Pelican Hill – Ocean North

Pelican Hill GC, Newport Coast. Ocean North Course by Tom Fazio, 1993.

On Pelican Hill’s Ocean North course the Pacific is nearly always in view (unless you should have the misfortune to play on an especially foggy day). Unfortunately, it is never in play.

From a strictly golf architecture perspective, this is the better of the two courses at the resort. But for the rates they charge, that you’re almost never within a thousand yards of the beach is certainly unfortunate.

That said, Fazio delivers his usual aesthetic grandeur in abundance here, crafting holes into canyons and draping them over hillsides, never letting the dramatic ocean views vanish for long. The course is wide but needs to be—the edges of the holes drop way severely and into thick growth where golf balls go to die. Couple the unforgiving edges with a site always exposed to ocean breezes and you want all the extra fairway you can get.

After a lengthy cart ridge to the first tee, the view looking to the left back down the 18th is great, but then you turn a play a handshake sort of par 5 that heads mostly inland. It could be reachable if you are feeling brave enough to challenge the bunker of the right with your first swing of the day. There’s less trouble surrounding this green than most on the course—the trees left protect the 17th tee and there’s grass all around this green if you miss, even if much of it is thick, its a better option than most misses on this course.

A case in point presents itself at the second, a classic do-or-die par 3 with the green perched on the other side of a canyon and well below the level of the tee. The trick is gauging the elevation change and the wind.

The green at #2 (Credit: Golf Pass)

The third plays down into a canyon while the fourth and fifth come back up and play on top of the hills. Six is another canyon-crossing par 3, before the seventh, another hilltop par 4. Here the wide fairway is divided by a long bunker. The best play is a drive over the top of this bunker but it’s a long carry uphill. If you can carry the sand, or hit a draw or cut that takes the slop around the trouble, you can catch a significant slope in the fairway that turns this long par 4 into a much shorter one.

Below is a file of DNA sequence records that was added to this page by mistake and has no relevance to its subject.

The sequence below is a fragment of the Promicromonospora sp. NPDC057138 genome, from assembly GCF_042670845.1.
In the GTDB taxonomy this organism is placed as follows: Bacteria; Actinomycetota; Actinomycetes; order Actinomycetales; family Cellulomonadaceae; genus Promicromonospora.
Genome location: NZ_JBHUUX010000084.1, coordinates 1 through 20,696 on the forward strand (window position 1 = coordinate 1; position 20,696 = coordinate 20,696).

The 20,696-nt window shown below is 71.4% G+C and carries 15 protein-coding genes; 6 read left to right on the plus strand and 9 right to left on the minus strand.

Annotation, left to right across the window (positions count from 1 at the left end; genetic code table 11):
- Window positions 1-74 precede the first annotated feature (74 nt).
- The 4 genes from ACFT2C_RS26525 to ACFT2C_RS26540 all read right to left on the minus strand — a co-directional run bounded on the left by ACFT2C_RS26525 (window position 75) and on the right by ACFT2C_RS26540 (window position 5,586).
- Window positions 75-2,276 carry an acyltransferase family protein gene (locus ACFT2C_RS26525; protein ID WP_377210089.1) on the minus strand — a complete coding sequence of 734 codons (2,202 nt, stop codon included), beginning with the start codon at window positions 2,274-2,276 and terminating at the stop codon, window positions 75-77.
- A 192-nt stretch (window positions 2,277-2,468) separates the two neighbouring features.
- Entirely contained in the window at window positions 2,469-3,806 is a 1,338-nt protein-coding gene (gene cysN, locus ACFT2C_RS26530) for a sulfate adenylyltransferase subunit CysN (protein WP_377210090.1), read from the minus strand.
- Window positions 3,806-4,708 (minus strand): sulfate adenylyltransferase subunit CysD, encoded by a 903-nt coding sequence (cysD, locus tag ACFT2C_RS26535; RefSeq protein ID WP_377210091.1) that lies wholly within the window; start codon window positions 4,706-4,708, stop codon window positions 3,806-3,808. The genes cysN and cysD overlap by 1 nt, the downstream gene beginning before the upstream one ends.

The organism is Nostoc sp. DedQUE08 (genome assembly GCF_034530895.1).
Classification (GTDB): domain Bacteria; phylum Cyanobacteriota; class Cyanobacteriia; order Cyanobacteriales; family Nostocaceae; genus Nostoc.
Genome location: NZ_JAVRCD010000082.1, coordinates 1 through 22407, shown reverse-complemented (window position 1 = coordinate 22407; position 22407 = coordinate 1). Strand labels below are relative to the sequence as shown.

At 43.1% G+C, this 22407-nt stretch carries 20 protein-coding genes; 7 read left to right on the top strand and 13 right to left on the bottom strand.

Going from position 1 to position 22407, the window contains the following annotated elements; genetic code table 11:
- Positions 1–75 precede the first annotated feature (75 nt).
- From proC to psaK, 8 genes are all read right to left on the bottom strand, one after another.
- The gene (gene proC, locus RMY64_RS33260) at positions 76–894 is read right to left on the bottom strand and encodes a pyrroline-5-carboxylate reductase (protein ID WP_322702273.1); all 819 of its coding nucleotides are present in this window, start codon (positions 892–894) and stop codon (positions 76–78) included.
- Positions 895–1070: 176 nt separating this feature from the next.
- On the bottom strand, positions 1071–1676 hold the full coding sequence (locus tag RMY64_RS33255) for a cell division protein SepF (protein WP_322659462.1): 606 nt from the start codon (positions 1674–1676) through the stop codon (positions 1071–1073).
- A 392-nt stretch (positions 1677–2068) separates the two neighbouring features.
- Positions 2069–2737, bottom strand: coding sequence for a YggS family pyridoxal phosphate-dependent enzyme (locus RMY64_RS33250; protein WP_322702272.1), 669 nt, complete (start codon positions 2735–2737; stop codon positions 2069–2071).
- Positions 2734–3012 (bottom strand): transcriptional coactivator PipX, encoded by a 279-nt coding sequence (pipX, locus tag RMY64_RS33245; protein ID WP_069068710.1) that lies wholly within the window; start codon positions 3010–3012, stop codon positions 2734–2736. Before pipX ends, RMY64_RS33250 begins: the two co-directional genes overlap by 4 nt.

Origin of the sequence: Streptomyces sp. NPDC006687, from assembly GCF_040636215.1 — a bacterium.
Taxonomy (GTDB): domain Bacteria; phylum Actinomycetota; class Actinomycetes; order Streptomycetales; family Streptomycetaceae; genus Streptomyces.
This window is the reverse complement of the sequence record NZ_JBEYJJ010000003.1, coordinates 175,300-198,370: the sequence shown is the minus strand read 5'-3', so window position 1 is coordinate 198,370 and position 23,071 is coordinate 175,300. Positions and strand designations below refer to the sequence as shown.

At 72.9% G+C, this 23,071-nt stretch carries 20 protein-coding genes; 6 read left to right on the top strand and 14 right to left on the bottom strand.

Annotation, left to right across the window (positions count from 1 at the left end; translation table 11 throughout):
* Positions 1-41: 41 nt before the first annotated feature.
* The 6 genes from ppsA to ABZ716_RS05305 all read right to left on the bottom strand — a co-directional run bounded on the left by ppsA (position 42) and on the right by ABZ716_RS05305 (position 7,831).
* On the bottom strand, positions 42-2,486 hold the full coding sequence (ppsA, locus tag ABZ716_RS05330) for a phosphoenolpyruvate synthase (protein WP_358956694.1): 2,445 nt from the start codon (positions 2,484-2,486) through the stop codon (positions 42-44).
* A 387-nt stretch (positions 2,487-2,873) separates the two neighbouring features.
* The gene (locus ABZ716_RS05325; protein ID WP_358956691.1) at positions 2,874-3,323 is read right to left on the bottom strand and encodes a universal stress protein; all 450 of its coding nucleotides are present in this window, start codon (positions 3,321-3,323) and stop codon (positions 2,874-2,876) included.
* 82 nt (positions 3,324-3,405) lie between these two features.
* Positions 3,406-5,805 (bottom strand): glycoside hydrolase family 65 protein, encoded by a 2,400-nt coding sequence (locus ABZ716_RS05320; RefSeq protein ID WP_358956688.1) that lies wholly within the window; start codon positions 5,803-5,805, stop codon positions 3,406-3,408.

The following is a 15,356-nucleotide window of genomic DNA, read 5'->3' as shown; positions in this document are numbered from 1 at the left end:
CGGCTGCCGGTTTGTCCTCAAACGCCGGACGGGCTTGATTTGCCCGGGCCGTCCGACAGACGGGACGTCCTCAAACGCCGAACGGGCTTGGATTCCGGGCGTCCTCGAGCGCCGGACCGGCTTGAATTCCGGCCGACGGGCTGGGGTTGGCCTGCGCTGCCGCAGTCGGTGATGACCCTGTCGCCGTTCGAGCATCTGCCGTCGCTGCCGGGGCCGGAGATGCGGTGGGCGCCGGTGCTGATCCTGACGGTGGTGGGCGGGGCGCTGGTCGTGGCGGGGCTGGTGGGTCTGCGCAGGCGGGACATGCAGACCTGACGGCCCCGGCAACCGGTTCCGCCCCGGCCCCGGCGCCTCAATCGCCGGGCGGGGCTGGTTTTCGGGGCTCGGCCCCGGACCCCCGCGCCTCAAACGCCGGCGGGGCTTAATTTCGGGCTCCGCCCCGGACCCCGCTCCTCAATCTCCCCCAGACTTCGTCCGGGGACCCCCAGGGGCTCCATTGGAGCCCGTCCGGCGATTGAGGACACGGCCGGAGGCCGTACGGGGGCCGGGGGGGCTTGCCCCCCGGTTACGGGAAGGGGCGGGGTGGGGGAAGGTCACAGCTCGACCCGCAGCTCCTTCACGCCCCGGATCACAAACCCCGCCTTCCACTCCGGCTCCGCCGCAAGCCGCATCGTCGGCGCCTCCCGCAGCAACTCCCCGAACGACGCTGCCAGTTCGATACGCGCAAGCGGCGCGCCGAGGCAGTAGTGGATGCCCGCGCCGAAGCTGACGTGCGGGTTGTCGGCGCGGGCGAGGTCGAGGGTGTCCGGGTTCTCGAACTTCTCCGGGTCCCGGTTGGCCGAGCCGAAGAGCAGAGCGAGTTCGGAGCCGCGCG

Eight heads back toward the ocean, hugging the cliff on the right. Playing downhill, this par 5 can be reachable in two but the second shot is always key on this hole. There’s a centerline bunker 60 or so yards short of the green here and if you can carry this with your second shot, it will have a good chance to take the slope and reach the green. Miss too far right of the bunker and you may never see the ball again.

The ninth is a classic Fazio hole, a midlength par 4 playing down into a canyon with the fairway narrowing the further you hit it. If you lay back to where the fairway is wide, you leave a longer approach to a green that is slightly above you, but the further you drive it the more narrow the fairway gets.

After the rather bland uphill 10th, Fazio comes back with a clever short par 4 at the 11th. Though listed at 369 yards on the card, the hole bends right and plays significantly downhill toward the ocean—it is very easy to imagine that if you can just cover the bunkers at the corner of the dogleg, the slope will feed your ball right down to the green. However, playing back toward the ocean and thus into more breeze than you are likely to feel on the tee, chances are—unless you are Bryson DeChambeau—you cannot cover that bunker, and if you don’t clear it you will be facing one of the most awkward shots in the game. I think this is the rare short hole where, most of the time, it is better to safely play to the dogleg and try to hit a wedge close.